PHP 8: How to setup the JIT
PHP 8 adds a JIT compiler to PHP's core which has the potential to speed up performance dramatically. There are some sidenotes to be made about the actual impact on real-life web applications, which is why I ran some benchmarks on how the JIT performs (I've listed all relevant references in the footnotes as well).
I wanted to dedicate a blog post on how to setup the JIT as well, since there's a few things to talk about.
Honestly, setting up the JIT is one of the most confusing ways of configuring a PHP extension I've ever seen. Luckily there are some configuration shorthands available so that it's more easy to set up. Still it's good to know about the JIT config in depth, so here goes.
First of all, the JIT will only work if opcache is enabled, this is the default for most PHP installations, but you should make sure that
opcache.enable is set to 1 in your
php.ini file. Enabling the JIT itself is done by specifying
Note that if you're running PHP via the commandline, you can also pass these options via the
-d flag, instead of adding them to
php -dopcache.enable=1 -dopcache.jit_buffer_size=100M
If this directive is excluded, the default value is set to 0, and the JIT won't run. If you're testing the JIT in a CLI script, you'll need to use
opcache.enable_cli instead to enable opcache:
php -dopcache.enable_cli=1 -dopcache.jit_buffer_size=100M
The difference between
opcache.enable_cli is that the first one should be used if you're running, for example, the built-in PHP server. If you're actually running a CLI script, you'll need
Before continuing, let's ensure the JIT actually works, create a PHP script that's accessible via the browser or the CLI (depending on where you're testing the JIT), and look at the output of
The output should be something like this:
array:7 [ "enabled" => true "on" => true "kind" => 5 "opt_level" => 4 "opt_flags" => 6 "buffer_size" => 4080 "buffer_free" => 0 ]
on are true, you're good to go!
Next, there's several ways to configure the JIT (and this is where we'll get into the configuration mess). You can configure when the JIT should run, how much it should try to optimise, etc. All of these options are configured using a single (!) config entry:
opcache.jit. It could look something like this:
Now, what does that number mean? The RFC lists the meaning of each of them. Mind you: this is not a bit mask, each number simply represents another configuration option. The RFC lists the following options:
# O — Optimization level
|1||minimal JIT (call standard VM handlers)|
|2||selective VM handler inlining|
|3||optimized JIT based on static type inference of individual function|
|4||optimized JIT based on static type inference and call tree|
|5||optimized JIT based on static type inference and inner procedure analyses|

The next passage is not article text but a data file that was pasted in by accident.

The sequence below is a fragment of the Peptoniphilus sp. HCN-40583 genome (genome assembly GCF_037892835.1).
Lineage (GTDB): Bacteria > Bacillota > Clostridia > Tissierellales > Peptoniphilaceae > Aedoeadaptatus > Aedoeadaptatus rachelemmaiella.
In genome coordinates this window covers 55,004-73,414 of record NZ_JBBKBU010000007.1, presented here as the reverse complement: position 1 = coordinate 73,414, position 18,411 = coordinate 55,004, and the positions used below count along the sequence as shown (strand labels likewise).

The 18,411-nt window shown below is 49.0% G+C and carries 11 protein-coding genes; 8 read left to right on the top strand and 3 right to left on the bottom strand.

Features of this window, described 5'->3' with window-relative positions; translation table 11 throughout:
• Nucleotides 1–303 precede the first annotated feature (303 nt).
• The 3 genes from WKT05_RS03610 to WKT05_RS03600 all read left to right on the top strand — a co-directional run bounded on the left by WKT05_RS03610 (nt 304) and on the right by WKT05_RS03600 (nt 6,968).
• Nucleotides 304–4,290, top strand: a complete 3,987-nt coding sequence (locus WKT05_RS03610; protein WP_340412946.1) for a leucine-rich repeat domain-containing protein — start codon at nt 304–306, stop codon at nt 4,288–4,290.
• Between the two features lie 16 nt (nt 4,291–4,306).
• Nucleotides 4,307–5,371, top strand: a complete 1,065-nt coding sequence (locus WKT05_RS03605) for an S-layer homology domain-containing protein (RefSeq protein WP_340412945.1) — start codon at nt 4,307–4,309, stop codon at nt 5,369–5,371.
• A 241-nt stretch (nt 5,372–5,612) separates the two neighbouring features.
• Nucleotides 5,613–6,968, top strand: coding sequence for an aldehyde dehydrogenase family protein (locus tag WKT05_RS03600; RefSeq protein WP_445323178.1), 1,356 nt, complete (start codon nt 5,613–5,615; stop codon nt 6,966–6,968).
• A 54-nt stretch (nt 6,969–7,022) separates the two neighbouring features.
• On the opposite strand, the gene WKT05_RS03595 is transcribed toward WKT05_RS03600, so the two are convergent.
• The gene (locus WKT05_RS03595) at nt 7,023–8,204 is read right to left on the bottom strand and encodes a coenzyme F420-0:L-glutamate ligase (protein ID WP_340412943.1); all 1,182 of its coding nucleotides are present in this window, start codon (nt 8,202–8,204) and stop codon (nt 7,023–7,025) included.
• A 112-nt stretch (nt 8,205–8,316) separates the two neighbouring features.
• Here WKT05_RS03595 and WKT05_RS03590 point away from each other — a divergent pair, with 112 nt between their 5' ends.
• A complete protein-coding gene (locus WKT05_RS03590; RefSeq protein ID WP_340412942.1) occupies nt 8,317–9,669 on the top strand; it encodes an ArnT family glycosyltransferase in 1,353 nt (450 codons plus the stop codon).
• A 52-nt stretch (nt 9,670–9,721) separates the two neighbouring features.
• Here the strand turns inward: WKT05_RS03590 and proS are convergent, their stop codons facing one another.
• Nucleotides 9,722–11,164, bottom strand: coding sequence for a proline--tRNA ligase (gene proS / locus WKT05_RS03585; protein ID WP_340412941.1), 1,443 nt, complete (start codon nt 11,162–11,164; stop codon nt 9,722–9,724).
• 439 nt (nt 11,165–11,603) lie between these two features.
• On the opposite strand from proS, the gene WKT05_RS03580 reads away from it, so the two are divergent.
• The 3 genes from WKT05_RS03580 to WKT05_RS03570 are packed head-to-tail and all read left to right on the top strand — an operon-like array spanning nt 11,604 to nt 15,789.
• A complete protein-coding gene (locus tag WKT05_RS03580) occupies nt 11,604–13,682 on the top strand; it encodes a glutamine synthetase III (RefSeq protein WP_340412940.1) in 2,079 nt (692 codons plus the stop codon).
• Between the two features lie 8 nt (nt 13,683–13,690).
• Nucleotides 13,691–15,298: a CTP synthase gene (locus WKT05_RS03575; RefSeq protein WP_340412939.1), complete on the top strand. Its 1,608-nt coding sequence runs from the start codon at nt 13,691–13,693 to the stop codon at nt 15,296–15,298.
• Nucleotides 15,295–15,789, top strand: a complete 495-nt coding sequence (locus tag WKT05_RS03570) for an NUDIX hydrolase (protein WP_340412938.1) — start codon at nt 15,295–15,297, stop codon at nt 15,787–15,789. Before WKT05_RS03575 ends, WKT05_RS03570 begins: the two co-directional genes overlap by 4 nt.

# T — JIT trigger
|0||JIT all functions on first script load|
|1||JIT function on first execution|
|2||Profile on first request and compile hot functions on second request|
|3||Profile on the fly and compile hot functions|
|4||Compile functions with @jit tag in doc-comments|
# R — register allocation
|0||don't perform register allocation|
|1||use local liner-scan register allocator|
|2||use global liner-scan register allocator|
# C — CPU specific optimization flags
|1||enable AVX instruction generation|
One small gotcha: the RFC lists these options in reverse order, so the first digit represents the
C value, the second the
R, and so on. Why there simply weren't four configuration entries added is beyond my comprehension, probably to make configuring the JIT faster… right?
Anyways, internals propose
1255 as the best default, it will do maximum jitting, use the tracing JIT, use a global liner-scan register allocator — whatever that might be — and enables AVX instruction generation.
So your ini settings (or
-d flags) should have these values:
opcache.enable=1 opcache.jit_buffer_size=100M opcache.jit=1255
Keep in mind that
opcache.jit is optional by the way. The JIT will use a default value if that property is omitted.
Which default, you ask? That would be
Hang on, that's not the strange bitmask-like structure we saw earlier? That's right: after the original RFC passed, internals recognised that the bitmask-like options weren't all that user-friendly, so they added two aliases which are translated to the bitmask under the hood. There's
The difference between the two is that the function JIT will only try to optimise code within the scope of a single function, while the tracing JIT can look at the whole stack trace to identify and optimise hot code. Internals recommends to use the tracing JIT, because it'll probably almost always give the best results. You can read about those results in the benchmarks I've done.
So the only option you actually need to set to enable the JIT with its optimal configuration is
opcache.jit_buffer_size, but if you want to be explicit, listing
opcache.jit wouldn't be such a bad idea:
opcache.enable=1 opcache.jit_buffer_size=100M opcache.jit=tracing
Interested in more?
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